Invasive Species Compendium

Detailed coverage of invasive species threatening livelihoods and the environment worldwide

Abstract

Reconstructing routes of invasion of Obama nungara (Platyhelminthes: Tricladida) in the Iberian Peninsula.

Abstract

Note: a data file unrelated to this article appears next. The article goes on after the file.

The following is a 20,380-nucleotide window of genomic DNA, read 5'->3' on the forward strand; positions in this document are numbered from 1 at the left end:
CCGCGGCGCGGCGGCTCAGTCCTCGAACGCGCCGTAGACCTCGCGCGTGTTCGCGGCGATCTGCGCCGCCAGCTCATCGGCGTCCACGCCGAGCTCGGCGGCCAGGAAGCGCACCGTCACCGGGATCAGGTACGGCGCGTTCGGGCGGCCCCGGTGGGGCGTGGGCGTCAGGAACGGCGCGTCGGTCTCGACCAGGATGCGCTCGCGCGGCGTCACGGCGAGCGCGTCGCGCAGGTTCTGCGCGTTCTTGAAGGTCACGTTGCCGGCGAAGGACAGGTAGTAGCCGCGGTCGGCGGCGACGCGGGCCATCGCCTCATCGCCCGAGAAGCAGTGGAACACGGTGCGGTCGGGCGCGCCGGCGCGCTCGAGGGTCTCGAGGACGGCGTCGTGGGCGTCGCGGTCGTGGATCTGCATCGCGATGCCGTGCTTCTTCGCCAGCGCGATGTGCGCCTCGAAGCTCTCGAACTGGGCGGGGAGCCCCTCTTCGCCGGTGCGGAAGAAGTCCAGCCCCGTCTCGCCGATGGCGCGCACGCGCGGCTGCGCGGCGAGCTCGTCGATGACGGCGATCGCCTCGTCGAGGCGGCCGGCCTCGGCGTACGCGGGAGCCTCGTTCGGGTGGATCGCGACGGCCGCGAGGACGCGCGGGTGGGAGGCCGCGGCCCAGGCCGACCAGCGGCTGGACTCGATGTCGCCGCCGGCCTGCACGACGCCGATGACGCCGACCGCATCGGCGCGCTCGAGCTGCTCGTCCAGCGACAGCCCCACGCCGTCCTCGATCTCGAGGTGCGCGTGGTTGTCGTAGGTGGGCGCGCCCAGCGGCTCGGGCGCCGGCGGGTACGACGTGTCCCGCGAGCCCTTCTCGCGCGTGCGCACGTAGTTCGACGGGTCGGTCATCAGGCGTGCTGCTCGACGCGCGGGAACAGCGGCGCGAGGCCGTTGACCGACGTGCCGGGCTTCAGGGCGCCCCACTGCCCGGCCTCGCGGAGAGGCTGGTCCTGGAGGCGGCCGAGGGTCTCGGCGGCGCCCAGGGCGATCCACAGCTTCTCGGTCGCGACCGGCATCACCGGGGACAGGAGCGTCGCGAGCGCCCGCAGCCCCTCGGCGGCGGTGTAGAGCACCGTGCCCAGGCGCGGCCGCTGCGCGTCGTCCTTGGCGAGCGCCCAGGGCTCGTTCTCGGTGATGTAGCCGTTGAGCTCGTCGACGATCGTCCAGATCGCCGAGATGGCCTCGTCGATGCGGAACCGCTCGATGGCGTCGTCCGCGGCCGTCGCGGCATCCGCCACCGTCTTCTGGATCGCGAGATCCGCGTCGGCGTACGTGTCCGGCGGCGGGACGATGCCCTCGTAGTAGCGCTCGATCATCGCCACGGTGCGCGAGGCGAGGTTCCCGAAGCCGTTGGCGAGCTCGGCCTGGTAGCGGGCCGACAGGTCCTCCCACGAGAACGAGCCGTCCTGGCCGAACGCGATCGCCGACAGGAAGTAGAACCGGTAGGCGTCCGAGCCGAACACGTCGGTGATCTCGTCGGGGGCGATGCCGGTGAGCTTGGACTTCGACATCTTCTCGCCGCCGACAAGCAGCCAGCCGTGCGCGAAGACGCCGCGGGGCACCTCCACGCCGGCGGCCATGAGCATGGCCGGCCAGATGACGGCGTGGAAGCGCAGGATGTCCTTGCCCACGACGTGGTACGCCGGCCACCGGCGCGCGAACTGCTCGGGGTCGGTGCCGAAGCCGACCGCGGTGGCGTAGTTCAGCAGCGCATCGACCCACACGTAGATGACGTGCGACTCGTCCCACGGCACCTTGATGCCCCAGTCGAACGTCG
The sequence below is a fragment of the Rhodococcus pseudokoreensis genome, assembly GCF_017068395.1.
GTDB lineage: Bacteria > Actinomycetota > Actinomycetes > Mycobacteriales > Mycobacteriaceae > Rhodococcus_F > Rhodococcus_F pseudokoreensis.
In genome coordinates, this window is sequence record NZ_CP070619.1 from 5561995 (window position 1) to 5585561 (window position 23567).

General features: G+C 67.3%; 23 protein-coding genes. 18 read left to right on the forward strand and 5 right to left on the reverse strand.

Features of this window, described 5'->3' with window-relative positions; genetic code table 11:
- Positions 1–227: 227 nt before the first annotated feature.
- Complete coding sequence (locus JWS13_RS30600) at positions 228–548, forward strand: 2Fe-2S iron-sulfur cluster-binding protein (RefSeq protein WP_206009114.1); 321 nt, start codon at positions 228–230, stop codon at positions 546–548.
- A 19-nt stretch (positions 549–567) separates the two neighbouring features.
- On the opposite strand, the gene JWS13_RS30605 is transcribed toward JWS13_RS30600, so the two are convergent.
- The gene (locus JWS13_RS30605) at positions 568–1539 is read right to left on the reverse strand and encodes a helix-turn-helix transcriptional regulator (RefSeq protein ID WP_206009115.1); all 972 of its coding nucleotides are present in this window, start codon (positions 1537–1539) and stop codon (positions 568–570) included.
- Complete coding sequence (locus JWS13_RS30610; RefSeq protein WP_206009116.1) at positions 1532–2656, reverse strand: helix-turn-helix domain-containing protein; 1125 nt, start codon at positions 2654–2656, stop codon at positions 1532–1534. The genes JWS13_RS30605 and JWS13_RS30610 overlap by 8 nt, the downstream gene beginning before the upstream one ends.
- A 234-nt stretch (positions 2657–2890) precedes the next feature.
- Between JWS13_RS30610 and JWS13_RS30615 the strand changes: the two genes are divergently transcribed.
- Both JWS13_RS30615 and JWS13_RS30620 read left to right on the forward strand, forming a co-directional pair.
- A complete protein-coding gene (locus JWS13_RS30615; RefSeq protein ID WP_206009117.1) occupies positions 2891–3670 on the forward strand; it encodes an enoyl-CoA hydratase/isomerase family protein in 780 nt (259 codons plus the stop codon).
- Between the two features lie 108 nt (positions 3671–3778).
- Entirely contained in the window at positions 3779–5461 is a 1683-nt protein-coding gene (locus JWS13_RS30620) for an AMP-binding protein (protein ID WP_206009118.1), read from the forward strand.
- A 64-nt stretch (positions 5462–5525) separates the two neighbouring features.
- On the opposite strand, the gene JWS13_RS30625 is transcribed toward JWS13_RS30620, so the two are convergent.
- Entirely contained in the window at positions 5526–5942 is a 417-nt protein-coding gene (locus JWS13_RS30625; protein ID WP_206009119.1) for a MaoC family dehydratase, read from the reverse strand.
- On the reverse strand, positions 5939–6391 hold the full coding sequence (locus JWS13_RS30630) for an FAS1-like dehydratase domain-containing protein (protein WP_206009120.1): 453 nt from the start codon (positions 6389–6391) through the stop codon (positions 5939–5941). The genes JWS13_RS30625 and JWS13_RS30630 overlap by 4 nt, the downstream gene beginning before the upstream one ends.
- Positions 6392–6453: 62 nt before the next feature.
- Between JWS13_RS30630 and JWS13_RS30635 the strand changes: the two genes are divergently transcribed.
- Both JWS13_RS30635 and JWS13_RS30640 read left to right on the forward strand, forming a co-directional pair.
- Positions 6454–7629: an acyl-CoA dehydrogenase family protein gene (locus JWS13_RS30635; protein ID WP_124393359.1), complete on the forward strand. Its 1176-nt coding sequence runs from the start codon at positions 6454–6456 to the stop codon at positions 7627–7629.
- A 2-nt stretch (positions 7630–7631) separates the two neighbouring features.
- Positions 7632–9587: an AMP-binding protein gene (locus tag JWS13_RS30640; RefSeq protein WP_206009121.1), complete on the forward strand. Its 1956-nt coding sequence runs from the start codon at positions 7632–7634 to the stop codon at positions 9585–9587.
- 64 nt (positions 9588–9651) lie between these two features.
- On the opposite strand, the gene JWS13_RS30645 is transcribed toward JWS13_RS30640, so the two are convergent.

Among other factors, globalization has promoted the spread of alien organisms, posing a great risk to Earth's biodiversity. Land planarians of the family Geoplanidae especially benefit from human-mediated transport. Many species become established in new areas, where they represent threats to the native soil fauna. Obama nungara is a species described from Brazil, but with many well-established populations in Europe. In this study, specimens from Argentina, Brazil, Portugal and Spain were morphologically and molecularly studied to establish the potential origin of the invasive events within the Iberian Peninsula. Analyses of the mitochondrial lineages (haplotype networks) of these populations revealed previously unknown relationships and biogeographical patterns that suggest an Argentine origin for the Iberian populations. Furthermore, comparative analysis of Argentine, Iberian and Brazilian populations revealed three well-defined and distinct O. nungara clades. Our findings suggest two independent introductions of different populations from Argentina that gave rise to the different Iberian populations. This population diversity suggests hidden biodiversity of alien land planarians in invaded areas and their invasive and adaptive potential.